davisonmarket-7The Green Olive Tree

A refreshing, hand-squeezed lemonade sweetened with honey and topped with fresh mint, is the perfect way to start your meal at this Middle Eastern/Mediterranean eatery at the Market. The food is made with love by owner, Bassam Abushakra. Known to only grow in Jerusalem, the mint for the tea is from his backyard. The food at The Green Olive Tree can only be described as fresh and fabulous. “I grew up with this food,” Abushakra says. “It is the food of my family.”

On the menu are Middle Eastern favorites including fresh chicken shawarma sandwiches; fantastic falafel wraps; meat and veggie-stuffed grape leaves; spinach, meat and cheese pies; hummus and tabbouleh salad, to name just a few. “Everything is homemade and the dressing is a family recipe,” the owner says. “I make it from the bottom of my heart; it makes me so happy to watch people eat my food.” He does it with the help of his 77-year-old aunt, Ida Raffoun, who helps make the meat and cheese pies, cookies stuffed with dates, baklava and lady fingers, among other dishes.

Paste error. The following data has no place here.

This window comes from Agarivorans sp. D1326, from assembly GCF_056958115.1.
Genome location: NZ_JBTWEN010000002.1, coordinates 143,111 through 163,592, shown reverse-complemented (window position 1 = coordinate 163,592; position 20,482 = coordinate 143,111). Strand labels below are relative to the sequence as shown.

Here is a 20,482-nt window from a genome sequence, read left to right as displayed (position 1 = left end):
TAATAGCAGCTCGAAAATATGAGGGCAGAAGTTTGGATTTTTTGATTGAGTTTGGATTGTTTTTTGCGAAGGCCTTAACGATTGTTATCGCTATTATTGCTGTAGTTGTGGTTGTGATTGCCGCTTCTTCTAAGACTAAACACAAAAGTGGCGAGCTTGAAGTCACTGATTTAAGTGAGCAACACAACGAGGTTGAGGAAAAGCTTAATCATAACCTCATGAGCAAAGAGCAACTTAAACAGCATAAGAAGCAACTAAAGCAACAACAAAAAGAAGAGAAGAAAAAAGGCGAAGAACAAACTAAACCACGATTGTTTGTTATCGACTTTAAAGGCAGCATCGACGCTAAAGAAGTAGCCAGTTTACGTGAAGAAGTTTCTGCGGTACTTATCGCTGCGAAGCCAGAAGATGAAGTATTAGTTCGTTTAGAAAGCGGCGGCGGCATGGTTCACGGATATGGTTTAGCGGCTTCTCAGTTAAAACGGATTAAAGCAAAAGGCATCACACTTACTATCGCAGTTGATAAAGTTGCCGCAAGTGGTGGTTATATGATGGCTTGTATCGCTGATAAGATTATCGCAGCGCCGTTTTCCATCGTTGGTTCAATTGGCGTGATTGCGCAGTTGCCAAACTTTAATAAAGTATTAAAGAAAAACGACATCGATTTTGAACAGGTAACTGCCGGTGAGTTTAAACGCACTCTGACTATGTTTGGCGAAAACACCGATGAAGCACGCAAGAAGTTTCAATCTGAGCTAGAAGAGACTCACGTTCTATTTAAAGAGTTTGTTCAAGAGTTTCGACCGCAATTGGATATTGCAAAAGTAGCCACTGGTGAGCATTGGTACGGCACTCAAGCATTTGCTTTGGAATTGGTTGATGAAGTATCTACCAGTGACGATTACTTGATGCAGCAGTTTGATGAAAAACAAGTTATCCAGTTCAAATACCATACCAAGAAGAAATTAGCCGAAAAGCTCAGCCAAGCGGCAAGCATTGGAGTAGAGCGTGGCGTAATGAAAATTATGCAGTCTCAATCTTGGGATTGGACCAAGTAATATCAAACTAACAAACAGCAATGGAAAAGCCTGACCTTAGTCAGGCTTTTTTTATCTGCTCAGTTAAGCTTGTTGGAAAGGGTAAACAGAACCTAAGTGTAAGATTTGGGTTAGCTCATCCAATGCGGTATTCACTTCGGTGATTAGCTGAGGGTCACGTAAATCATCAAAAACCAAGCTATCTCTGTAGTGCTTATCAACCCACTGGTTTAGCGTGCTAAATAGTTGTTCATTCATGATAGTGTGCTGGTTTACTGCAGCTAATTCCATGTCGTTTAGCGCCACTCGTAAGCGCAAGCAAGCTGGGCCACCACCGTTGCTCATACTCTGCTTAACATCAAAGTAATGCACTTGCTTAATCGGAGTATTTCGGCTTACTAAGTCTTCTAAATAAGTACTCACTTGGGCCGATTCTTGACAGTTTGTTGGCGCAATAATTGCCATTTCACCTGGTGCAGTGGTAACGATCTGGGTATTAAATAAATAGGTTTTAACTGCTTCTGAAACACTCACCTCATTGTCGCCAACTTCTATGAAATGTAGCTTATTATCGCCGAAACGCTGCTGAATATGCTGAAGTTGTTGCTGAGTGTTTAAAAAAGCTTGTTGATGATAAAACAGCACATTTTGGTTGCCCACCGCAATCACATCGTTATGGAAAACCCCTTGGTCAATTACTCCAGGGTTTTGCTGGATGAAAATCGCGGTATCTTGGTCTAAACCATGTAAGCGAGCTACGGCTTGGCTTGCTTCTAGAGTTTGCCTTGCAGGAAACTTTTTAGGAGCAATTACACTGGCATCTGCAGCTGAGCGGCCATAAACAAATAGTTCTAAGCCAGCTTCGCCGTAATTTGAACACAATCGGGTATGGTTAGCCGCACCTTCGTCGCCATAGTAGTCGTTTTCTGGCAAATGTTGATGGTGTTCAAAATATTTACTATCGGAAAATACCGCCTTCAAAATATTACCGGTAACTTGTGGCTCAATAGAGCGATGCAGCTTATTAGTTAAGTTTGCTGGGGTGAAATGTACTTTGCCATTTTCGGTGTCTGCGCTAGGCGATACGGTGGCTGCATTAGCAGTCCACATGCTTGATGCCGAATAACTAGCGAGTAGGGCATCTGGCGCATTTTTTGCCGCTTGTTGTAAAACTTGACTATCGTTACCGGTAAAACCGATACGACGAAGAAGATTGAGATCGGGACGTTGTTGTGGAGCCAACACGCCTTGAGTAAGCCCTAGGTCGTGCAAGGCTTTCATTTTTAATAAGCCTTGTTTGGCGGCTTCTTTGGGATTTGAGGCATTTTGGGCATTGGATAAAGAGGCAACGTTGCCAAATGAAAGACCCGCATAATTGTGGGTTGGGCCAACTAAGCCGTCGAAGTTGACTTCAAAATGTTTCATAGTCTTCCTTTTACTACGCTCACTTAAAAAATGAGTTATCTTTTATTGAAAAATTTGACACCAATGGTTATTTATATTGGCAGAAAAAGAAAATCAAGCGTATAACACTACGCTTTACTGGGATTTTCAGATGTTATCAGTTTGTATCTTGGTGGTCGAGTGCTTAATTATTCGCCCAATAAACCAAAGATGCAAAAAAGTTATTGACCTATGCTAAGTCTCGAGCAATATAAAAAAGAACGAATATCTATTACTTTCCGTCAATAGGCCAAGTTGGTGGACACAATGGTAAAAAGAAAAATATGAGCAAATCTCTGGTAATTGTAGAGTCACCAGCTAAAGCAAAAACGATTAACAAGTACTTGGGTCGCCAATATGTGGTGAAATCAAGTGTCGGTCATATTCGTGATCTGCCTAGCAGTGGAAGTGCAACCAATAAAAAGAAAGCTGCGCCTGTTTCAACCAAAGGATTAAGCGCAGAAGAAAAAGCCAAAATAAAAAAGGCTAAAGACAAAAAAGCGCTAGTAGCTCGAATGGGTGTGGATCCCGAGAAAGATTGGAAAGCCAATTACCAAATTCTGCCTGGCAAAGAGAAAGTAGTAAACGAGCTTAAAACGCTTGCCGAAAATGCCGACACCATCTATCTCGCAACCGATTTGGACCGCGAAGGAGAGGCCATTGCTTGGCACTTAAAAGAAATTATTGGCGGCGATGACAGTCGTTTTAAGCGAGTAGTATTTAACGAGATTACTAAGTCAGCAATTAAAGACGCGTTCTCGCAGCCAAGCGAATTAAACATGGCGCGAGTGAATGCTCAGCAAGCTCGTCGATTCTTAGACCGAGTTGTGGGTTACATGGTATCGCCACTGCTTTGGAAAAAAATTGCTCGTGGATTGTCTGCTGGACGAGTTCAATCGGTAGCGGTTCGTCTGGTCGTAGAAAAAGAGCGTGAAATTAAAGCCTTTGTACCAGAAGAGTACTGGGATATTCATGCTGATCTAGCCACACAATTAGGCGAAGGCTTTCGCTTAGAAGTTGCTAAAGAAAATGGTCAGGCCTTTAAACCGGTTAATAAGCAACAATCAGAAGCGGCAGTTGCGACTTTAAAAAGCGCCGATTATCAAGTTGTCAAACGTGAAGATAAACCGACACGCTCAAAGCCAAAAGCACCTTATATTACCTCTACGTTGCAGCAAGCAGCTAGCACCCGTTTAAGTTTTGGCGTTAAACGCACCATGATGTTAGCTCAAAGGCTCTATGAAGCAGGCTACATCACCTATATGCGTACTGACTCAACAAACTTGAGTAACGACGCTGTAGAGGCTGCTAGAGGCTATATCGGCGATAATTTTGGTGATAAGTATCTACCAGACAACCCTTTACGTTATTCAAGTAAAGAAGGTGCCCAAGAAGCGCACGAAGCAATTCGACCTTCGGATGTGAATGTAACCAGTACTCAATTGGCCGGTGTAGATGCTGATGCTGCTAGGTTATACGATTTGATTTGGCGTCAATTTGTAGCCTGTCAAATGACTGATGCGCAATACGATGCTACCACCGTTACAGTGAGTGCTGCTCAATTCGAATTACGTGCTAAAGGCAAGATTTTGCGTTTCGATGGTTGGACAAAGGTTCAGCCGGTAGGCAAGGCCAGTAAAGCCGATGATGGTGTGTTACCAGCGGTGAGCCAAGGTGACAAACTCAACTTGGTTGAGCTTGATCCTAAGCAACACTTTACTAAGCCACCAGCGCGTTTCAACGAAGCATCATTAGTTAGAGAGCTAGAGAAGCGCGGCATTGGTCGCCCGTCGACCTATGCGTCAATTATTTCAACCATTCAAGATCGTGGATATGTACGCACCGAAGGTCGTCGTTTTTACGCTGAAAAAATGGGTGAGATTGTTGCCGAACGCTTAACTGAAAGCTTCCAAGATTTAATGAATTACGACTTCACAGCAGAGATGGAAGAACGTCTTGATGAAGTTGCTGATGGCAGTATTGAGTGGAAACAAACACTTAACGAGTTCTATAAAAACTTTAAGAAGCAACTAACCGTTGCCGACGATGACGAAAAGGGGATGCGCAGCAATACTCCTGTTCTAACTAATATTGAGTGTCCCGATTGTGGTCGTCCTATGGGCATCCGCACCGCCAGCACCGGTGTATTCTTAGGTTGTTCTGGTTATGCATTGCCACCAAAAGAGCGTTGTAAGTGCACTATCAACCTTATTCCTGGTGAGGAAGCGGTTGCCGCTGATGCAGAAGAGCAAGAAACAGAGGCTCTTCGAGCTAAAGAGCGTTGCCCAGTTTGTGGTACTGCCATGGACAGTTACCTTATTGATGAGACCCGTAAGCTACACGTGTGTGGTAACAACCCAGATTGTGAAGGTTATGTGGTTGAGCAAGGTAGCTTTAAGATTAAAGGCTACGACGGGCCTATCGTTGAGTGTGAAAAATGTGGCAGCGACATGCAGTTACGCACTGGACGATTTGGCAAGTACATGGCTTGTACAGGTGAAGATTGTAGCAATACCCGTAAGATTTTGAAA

More delicious menu favorites include: meat shish kabob, shish tawook (grilled and marinated chicken breast), and shish kafta (grilled beef/lamb mixed with parsley, onions and spices), all of which are served over a bed of rice. Another customer favorite is fatoosh salad, but the shawarma sandwiches are the top seller.

Abushakra grew up in Nazareth, Israel and started helping out at his dad’s restaurant when he was just ten years old. He started washing dishes, but really wanted to learn to cook. “When I see all the dishes all shiny and organized, I will think about giving you my recipes,” his father told him. “After ten years of doing that, I got blessed,” he remembers. “He finally taught me to cook.”

What is the secret to Abushakra’s success? “The food is always the same,” he smiles. “The recipes are in my heart.”

Photography by Eric Dutro